I pace the house, impatiently waiting to get out. Next Mr C informs me that football has gone into extra time and perhaps we could do the car drive after dinner. By then it will be dark and I selfishly want to get out while it is still light. I make my feelings clear and Mr C agrees to take me out. However, he clearly isn’t happy about it and I’m not happy that he puts the football before me. We end up having a massive argument and sitting in stony silence. I’m seething that cancer is doing this to us. I hate that I have become a needy wife who has to ask her husband to take her out.
Nothing Says I Love You Like A Tepid Drink
Later on, Mr C apologises with a tepid drink and I say sorry too and explain how I am feeling. I realise that we are going to have to be really honest with each other if our marriage is to survive this cancer.
Day 4 – Monday and Mr C is back at work. I manage to make it out of the house for an exciting trip round Waitrose. Just walking down the aisles exhausts me and I end up having to sit down on a bench as I wait for my parents to finish the food shop.
A Bad Day
Day 5 and I have now finished the anti-sickness drugs and steroids. I wake up feeling horrendously sick and I can’t move from my bed. I know that I will be sick if I move but I need to get some food down me before I take my tablets. My mum brings me some toast and I nibble on it before I gulp down my chemo tablets. It’s not a good day. I manage a shower before I get changed back into clean pyjamas. I spend the day in bed feeling nauseous, in pain and sleeping. However, I know that this will probably be the worst of it and that the next day will be better.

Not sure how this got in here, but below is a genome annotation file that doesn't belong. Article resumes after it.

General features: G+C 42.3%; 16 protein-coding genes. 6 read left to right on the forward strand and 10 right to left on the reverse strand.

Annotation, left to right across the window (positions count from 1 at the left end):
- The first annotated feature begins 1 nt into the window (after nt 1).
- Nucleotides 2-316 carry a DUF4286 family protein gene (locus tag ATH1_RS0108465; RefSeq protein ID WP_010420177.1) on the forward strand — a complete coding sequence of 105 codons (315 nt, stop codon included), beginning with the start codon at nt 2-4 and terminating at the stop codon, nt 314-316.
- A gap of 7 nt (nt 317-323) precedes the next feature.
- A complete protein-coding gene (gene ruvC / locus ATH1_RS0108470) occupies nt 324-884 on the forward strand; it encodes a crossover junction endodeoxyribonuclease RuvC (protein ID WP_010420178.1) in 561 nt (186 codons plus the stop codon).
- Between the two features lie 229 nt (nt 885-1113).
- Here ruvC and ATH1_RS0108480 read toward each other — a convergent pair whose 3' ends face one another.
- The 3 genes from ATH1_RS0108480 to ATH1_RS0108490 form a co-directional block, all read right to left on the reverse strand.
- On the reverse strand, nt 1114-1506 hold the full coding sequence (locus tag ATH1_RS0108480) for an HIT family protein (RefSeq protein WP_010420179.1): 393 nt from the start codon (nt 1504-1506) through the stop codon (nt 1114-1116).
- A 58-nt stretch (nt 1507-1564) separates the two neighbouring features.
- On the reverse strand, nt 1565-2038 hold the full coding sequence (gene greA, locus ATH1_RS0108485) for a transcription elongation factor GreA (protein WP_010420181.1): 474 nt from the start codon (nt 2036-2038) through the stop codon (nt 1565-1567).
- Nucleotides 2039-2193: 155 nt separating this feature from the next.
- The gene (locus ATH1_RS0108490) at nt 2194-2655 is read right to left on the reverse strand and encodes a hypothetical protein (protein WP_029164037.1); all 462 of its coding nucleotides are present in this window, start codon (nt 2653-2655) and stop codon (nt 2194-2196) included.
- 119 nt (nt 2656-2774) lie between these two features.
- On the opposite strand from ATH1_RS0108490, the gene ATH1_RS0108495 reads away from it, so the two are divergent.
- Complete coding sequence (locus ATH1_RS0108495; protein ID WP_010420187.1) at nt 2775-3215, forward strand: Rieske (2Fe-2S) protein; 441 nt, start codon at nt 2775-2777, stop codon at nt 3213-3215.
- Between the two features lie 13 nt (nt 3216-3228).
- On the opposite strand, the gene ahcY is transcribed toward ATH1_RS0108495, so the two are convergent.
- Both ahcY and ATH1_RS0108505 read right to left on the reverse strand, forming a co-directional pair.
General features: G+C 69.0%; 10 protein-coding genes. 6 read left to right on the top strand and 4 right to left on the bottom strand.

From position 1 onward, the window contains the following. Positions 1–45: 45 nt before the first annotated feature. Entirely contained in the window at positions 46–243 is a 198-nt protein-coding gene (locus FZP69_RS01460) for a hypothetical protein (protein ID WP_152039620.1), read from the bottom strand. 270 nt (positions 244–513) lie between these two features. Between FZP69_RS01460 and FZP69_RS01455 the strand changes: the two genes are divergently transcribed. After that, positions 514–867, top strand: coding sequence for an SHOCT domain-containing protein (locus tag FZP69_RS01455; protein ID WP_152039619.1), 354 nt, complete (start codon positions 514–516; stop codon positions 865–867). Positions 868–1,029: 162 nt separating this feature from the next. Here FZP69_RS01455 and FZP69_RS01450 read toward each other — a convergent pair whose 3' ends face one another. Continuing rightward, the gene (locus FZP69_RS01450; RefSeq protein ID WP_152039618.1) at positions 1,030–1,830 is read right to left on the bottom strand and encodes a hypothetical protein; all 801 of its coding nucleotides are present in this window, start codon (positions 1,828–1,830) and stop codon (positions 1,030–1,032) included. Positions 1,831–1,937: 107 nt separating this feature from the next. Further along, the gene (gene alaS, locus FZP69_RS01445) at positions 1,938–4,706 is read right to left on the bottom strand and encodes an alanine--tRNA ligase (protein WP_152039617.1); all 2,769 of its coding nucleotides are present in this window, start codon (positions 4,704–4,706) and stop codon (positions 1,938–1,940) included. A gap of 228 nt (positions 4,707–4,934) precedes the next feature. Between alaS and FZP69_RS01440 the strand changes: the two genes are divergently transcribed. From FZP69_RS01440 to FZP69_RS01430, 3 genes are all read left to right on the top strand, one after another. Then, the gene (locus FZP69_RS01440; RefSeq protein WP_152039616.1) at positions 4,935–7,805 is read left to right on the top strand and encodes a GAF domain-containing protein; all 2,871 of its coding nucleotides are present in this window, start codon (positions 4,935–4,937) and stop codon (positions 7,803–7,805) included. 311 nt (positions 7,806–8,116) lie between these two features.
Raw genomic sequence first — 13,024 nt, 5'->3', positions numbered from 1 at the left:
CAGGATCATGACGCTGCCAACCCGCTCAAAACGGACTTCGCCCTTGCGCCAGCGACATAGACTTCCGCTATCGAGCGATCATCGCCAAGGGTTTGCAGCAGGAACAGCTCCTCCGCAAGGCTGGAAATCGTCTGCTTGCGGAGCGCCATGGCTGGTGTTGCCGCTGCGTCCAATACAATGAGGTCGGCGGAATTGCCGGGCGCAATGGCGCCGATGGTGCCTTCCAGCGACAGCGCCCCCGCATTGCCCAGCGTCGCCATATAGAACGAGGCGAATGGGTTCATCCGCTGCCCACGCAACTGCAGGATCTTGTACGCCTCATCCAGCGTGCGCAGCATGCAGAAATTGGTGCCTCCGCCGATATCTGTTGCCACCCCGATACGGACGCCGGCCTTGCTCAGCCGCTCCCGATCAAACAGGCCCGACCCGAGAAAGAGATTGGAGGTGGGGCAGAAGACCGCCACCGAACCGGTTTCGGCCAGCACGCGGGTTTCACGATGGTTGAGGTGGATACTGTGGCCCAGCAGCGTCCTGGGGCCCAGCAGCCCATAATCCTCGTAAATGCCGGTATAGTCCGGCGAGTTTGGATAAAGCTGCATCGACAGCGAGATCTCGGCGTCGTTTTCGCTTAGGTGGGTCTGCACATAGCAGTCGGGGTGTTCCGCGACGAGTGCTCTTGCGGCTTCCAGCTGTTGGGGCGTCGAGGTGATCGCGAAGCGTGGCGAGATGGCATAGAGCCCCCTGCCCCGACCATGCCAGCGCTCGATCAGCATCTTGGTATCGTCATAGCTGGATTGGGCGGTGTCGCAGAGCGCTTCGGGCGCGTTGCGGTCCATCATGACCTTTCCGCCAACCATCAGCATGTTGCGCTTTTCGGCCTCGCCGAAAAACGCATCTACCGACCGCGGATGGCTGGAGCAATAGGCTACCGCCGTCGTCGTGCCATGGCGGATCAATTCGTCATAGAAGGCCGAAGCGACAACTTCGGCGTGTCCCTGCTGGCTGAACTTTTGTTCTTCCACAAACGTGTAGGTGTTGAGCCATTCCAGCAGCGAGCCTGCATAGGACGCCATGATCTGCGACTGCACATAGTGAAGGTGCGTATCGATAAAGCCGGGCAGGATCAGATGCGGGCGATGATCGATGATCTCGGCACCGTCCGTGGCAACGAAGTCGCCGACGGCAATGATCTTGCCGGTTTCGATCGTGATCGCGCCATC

It does get better. I still have the odd day that isn’t ideal but on the whole, I feel a lot better. By the time I am at the end of my second week of chemo drugs, the symptoms are lessening and I am getting outside for a walk most days. I am relieved that I have escaped the mouth sores and bleeding gums. My hair is definitely thinning but that’s okay. I’m also suffering from a seriously fuzzy brain, my skin feels very dry and I feel permanently exhausted. However, they are all very manageable.
I have a week off the chemo drugs before I start my next cycle and I enjoy the break and apart from the tiredness, I feel fairly normal. I cram a lot in. We go to restaurants, the beach and enjoy the sunshine. It feels like we are a family again; Mr C and I are getting on like the old days. Although I feel we are no longer living in the shadow of cancer, I am very aware that it is hovering on the horizon. It almost makes me dread starting the next cycle again as I don’t want the sense of normality to end. I soak it all up and I try to really enjoy my chemo free week.
Ready For Cycle 2
I did it, I managed to get through cycle 1. I’ve learnt that I can’t rush the process and that I need to take each day as it comes. I have to accept that there will be some bad days, but I also have to remember that I will get through it.
If all goes well, I should be starting cycle 2 this Thursday. Wish me luck.